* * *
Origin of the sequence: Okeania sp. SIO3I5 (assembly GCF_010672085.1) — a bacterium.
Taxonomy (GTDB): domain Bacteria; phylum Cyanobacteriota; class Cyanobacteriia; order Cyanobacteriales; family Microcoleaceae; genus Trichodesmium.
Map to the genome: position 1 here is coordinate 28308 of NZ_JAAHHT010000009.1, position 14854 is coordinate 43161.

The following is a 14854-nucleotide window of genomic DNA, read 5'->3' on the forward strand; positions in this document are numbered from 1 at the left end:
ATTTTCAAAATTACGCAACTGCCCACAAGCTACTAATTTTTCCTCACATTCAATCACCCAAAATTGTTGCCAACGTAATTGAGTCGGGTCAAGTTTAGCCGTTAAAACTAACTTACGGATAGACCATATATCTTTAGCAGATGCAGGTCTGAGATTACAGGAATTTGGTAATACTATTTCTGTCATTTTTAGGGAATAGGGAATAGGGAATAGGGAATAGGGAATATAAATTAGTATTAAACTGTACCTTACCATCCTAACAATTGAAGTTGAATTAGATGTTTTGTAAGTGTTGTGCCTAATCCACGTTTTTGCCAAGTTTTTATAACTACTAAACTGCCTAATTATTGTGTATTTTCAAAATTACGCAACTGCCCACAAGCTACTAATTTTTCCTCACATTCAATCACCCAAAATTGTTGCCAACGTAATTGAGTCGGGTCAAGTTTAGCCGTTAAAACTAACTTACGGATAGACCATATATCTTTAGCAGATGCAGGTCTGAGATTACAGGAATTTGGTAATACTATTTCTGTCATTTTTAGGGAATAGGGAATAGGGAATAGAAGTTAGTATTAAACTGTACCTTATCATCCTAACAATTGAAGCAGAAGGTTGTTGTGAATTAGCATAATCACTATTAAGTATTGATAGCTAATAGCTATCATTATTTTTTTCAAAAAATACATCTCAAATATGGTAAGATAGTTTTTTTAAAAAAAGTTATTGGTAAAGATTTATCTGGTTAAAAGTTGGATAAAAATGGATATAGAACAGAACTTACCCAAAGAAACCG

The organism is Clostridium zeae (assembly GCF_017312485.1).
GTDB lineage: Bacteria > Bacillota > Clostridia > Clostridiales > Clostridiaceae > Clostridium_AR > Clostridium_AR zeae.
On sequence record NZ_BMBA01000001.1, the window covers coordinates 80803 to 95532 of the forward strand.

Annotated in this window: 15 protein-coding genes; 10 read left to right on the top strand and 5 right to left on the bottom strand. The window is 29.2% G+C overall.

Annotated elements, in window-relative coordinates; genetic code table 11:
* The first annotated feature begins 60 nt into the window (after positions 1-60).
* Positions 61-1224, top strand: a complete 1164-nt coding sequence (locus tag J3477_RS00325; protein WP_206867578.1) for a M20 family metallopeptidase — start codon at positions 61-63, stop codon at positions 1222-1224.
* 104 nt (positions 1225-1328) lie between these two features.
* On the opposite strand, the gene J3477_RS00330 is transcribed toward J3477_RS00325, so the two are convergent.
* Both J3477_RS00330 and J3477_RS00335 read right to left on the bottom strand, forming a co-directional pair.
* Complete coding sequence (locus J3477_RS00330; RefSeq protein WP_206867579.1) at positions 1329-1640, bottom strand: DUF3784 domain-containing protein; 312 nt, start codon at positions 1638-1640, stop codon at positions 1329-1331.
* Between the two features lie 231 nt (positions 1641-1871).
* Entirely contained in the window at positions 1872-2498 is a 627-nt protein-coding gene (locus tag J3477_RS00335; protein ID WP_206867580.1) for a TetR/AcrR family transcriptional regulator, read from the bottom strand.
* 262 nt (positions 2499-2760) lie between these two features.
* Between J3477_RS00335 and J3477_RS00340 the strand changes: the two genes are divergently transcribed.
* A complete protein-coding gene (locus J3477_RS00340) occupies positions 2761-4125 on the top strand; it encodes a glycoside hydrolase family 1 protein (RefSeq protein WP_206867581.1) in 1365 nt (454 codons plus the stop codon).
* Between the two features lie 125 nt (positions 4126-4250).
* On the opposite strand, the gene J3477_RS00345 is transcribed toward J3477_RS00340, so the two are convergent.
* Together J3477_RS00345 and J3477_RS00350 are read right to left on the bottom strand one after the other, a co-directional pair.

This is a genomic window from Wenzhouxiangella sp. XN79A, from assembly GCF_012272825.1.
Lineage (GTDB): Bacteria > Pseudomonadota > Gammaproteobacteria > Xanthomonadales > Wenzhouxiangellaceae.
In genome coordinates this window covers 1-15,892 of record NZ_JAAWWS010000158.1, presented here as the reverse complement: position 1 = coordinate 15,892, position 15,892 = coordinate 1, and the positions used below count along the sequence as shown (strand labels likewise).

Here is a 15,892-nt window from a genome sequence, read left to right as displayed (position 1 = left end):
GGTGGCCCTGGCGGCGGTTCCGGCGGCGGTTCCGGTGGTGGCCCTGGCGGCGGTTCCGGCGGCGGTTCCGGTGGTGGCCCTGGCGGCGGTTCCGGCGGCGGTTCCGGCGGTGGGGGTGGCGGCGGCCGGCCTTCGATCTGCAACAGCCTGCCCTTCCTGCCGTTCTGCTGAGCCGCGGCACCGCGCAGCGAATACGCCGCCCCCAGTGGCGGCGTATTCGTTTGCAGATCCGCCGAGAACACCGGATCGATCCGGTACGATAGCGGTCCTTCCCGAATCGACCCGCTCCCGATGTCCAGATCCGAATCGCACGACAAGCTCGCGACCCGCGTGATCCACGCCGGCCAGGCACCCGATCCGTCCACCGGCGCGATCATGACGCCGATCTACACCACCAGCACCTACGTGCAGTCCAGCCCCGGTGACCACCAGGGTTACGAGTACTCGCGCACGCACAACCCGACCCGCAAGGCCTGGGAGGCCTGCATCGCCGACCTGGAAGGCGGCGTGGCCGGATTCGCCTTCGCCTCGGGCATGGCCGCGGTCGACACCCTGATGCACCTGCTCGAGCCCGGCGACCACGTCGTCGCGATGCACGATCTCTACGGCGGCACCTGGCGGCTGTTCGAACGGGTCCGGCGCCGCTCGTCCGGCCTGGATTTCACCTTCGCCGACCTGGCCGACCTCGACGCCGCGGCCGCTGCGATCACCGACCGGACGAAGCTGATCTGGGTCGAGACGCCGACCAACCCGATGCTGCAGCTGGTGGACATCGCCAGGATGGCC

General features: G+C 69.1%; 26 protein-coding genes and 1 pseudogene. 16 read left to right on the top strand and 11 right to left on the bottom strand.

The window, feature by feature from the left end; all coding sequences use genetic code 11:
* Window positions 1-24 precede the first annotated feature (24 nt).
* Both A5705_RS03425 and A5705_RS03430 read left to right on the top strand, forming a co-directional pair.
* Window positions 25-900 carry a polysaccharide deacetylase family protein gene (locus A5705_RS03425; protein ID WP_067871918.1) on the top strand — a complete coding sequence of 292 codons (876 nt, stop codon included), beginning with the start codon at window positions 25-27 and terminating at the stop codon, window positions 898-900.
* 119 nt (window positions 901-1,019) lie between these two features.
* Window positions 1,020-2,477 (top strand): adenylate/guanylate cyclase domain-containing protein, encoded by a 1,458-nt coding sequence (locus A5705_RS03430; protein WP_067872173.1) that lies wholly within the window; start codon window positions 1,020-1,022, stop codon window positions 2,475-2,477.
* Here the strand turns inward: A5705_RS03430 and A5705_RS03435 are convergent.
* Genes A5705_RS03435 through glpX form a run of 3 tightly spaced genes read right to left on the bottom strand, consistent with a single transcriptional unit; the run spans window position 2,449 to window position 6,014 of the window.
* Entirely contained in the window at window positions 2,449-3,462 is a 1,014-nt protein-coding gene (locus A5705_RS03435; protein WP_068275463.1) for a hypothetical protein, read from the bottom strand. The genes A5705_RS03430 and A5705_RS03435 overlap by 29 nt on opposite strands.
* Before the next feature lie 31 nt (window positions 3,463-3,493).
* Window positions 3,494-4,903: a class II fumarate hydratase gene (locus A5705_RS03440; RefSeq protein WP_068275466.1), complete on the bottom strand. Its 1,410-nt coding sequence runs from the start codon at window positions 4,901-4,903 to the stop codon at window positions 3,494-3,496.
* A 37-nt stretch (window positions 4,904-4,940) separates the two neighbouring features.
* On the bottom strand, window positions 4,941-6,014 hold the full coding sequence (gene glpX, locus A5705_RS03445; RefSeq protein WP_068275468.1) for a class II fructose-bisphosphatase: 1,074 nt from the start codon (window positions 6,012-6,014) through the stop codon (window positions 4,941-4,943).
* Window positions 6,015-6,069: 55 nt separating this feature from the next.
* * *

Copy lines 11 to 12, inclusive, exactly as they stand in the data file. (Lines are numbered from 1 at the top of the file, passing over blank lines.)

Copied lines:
* The first annotated feature begins 60 nt into the window (after positions 1-60).
* Positions 61-1224, top strand: a complete 1164-nt coding sequence (locus tag J3477_RS00325; protein WP_206867578.1) for a M20 family metallopeptidase — start codon at positions 61-63, stop codon at positions 1222-1224.